by Howard Zinn
adapted by Rebecca Stefoff
As last summer wound down, I was gathering materials to use to homeschool my then almost nine-year old daughter and almost eleven-year old twin daughters. I wanted to approach U.S. History with them in a different way than it had been presented to them in conventional public school up to that point. Specifically, I wanted to break away from the white-washed version of history which portrays every American historical figure (most of them white) as a hero, and America as “the land of the free and the home of the brave” without examining underlying complexities and uncomfortable truths about the country which we call home. In a nutshell, I don’t want my children fed a diet of zealous patriotism and nationalism.
On several recommendations, I bought A Young People’s History of the United States and used it as our history “curriculum” this school year. It was a great choice. Adapted for younger readers (Amazon doesn’t specify an age range, but I would say ages 10 through teens) from Zinn’s original A People’s History of the United States (which I have, but haven’t read. I hope to at some point), A Young People’s History covers the time from Columbus mistakenly arriving in America to the “War on Terror” and the George W. Bush presidency. Told from “the people’s” point of view rather than from the point of view of those in power, this wonderful book discusses the many social and political issues that have shaped, and continue to shape the United States – slavery, segregation, labor unions, poverty, women’s rights, the political issues that have driven the wars in which the United States has been involved, and more.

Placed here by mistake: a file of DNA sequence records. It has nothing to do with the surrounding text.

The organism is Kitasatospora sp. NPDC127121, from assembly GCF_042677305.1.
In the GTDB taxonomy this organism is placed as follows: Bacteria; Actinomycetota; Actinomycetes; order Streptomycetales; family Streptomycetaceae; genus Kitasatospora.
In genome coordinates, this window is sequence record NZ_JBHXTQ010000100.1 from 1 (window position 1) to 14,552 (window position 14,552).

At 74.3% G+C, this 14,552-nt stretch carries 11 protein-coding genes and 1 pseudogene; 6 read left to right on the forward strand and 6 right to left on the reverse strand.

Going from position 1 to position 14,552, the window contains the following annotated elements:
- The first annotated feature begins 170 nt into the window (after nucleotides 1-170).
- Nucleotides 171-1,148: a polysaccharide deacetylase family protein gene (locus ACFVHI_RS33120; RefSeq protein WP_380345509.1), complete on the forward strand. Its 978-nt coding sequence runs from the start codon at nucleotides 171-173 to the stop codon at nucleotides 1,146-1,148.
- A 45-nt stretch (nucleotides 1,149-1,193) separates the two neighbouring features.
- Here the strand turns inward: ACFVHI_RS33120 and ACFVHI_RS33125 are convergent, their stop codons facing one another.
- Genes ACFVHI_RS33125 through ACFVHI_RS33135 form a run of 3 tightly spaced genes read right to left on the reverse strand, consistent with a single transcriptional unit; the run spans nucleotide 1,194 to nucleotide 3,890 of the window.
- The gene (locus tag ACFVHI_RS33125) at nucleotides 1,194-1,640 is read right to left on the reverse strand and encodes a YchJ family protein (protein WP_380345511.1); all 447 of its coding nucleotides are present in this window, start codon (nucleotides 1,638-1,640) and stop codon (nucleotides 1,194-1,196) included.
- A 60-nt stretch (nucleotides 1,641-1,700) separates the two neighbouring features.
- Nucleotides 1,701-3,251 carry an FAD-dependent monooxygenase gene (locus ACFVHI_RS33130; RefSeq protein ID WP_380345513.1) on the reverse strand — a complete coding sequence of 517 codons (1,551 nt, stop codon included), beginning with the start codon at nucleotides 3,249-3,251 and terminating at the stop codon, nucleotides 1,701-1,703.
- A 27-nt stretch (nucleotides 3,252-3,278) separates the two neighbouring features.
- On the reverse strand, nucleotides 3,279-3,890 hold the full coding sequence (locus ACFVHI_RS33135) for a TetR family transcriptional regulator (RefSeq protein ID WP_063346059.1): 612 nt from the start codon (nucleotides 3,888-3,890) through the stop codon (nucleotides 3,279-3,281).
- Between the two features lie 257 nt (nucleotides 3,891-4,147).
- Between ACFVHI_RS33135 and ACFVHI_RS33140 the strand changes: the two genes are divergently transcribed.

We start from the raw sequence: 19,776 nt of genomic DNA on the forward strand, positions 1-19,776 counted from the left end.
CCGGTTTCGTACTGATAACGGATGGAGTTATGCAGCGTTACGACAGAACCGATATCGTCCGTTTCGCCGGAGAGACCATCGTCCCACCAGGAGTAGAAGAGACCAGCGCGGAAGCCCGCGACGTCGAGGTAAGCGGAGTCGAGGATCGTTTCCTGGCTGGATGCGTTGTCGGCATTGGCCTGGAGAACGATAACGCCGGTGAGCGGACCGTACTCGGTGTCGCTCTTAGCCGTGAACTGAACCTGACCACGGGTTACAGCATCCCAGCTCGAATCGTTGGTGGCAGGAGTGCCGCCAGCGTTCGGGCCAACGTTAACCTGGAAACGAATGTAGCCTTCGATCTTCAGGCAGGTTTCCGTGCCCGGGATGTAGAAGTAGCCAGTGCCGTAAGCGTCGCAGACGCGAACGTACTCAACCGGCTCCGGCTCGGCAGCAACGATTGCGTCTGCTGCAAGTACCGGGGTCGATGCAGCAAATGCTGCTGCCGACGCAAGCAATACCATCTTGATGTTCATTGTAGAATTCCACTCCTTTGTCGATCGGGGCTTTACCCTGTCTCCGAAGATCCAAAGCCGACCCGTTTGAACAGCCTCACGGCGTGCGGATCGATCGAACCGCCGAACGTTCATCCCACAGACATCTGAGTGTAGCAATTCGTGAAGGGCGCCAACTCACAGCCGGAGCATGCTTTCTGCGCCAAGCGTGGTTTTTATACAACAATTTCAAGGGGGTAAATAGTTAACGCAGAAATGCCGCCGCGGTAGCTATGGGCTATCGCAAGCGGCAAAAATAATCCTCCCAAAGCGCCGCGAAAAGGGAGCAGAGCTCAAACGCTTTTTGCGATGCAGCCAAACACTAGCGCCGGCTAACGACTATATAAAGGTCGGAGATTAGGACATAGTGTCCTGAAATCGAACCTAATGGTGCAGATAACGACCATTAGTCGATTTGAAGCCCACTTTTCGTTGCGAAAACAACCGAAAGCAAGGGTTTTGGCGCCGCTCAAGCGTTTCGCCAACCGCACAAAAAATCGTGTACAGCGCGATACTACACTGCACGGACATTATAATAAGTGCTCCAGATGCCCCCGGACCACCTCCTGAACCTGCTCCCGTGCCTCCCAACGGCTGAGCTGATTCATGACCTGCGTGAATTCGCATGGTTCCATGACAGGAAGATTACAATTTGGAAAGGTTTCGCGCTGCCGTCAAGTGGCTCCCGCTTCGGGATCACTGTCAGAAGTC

My daughters and I really enjoyed our time studying U.S. History using this book as our guide this school year. We would sit down together two or three times a week and take turns reading aloud from A Young People’s History, and our readings always led to interesting discussions, and often to further studies elsewhere.